A moderately prosperous society

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Hu and Xi

The 18th Communist Party Congress of China is over and the country is back to the routine. During the conclave the outgoing president Hu Jintao took the chance to make a final call to future leaders to have his legacy of Socialism with Chinese characteristics up and running. Thanks to this principle, Hu assesses that in 2020 they’d managed to build a  moderately prosperous society. Nevertheless, leaders seem to forget a key point.

Besides the scientific approach to development, Chinese must be able to enjoy welfare. Therefore, in just eight years, the country should develop into a consumer economy. In other words, society would enjoy the pleasure of consuming without having to worry about life savings.

Citizens from main Chinese cities might be ready to take this next step. McKinsey & Co.’s annual report on Chinese consumers unveils the birth of a new mainstream consumer. This new group differentiates itself from the current Chinese consumer for being demanding. A younger consumer keen on value added products. In 2020, according to the paper, 400 million people will be part of this group, amounting to a 51% of Chinese households, compared to the current 14%. Above all, it also entails the birth of a niche for SMEs ready to satisfy the thirst of this new consumer who values innovation and creativity.

Good news for a country desperately looking to develop a new economic model able to sustain economic growth in the long term. Nonetheless, without entrepreneurs being offered resources to develop their projects, this new niche is unlikely to flourish. And it doesn’t seem this is among the priorities of the communist party. In his essay on the Chinese Communist Party, The Secret World of China’s Communist Rulers, Richard McGregor meticulously analyses this entrenched and centralized Party. The author focuses an entire chapter in the love-hate relationship the politburo maintains toward private enterprises. Only ten years ago, they changed their statutes to allow private entrepreneurs to become members of the Party. It was a life or death decision: welcoming wealthy entrepreneurs was seen as a safe passage to ensure their privileges would be protected.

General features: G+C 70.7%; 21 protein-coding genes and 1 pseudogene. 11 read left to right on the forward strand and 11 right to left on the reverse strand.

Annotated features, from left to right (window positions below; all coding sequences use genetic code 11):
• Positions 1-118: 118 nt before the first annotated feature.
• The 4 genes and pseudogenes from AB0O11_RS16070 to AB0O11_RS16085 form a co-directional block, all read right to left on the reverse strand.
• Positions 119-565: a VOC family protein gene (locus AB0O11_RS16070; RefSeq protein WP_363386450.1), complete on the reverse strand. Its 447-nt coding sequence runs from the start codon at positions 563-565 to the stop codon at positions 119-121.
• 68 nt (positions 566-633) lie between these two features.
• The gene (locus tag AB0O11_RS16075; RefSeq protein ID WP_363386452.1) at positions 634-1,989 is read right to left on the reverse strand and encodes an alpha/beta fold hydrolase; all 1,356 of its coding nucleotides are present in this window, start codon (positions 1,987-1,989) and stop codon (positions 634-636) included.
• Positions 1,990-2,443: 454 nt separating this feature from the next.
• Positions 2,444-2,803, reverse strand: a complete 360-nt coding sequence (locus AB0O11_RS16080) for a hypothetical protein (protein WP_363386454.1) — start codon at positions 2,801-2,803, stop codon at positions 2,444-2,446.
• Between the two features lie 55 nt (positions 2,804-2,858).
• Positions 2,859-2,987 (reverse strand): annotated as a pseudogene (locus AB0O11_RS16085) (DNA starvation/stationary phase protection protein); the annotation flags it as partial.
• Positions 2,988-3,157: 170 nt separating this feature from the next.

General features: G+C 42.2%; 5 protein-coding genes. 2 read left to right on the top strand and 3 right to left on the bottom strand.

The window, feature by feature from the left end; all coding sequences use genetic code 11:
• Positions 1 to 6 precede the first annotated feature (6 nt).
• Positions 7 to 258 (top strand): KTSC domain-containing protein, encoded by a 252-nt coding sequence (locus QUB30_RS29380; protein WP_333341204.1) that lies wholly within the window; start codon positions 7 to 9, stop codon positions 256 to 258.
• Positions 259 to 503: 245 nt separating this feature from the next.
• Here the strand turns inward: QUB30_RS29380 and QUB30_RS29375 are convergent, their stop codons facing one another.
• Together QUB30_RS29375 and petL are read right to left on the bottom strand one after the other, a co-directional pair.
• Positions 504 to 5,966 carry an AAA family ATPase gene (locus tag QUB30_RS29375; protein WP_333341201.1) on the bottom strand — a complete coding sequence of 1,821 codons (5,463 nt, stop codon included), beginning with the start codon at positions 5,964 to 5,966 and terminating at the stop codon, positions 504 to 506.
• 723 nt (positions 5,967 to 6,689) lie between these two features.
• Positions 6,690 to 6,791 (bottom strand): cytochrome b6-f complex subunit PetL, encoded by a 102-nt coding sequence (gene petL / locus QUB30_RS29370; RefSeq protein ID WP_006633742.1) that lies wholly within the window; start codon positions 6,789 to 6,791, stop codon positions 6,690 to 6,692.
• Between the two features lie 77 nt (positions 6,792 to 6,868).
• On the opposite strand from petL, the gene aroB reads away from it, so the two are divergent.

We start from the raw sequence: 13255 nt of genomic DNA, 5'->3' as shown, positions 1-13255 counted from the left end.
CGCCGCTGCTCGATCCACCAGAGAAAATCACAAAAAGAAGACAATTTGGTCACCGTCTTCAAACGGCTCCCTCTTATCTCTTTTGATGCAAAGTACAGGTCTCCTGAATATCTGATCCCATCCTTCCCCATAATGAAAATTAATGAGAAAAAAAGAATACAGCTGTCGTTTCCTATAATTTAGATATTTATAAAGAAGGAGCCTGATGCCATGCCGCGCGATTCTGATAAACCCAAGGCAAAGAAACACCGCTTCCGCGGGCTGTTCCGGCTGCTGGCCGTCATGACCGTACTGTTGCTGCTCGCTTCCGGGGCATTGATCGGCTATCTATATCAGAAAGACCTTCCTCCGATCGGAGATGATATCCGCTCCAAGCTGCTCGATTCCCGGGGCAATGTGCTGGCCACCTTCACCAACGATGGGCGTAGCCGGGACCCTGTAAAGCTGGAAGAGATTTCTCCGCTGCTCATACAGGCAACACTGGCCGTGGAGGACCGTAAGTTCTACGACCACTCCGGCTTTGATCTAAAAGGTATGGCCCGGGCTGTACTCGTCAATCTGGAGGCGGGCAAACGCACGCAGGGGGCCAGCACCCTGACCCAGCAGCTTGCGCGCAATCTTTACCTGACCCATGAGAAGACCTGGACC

In a sign of progress, during the latest edition of the Communist Party Congress, 30 entrepreneurs from the private sector where elected as delegates, compared to the 17 elected five years ago. So was announced in the government’s mouthpiece, the People’s Daily. The news was accompanied by declarations from the businessman and member of the party, Liang Wengen. Liang, one of the wealthiest persons in China and President of Sany, a company that produces diggers, knows the lesson very well: The interests of the party are top priority. “My properties, even my life, belong to the Party. This is a quality a communist must have”, he told the press during the Congress.

Nevertheless, the Communist Party recognizing private companies doesn’t mean it necessarily fosters entrepreneurship. On the contrary, it rather fears it. SMEs are to them, small centers of independent power ready to fight for their needs, not those of the party, McGregor stresses on his book. There is where Hu’s Socialism with Chinese characteristics gets a new meaning completely opposite to the goal of making of China a moderately prosperous society.

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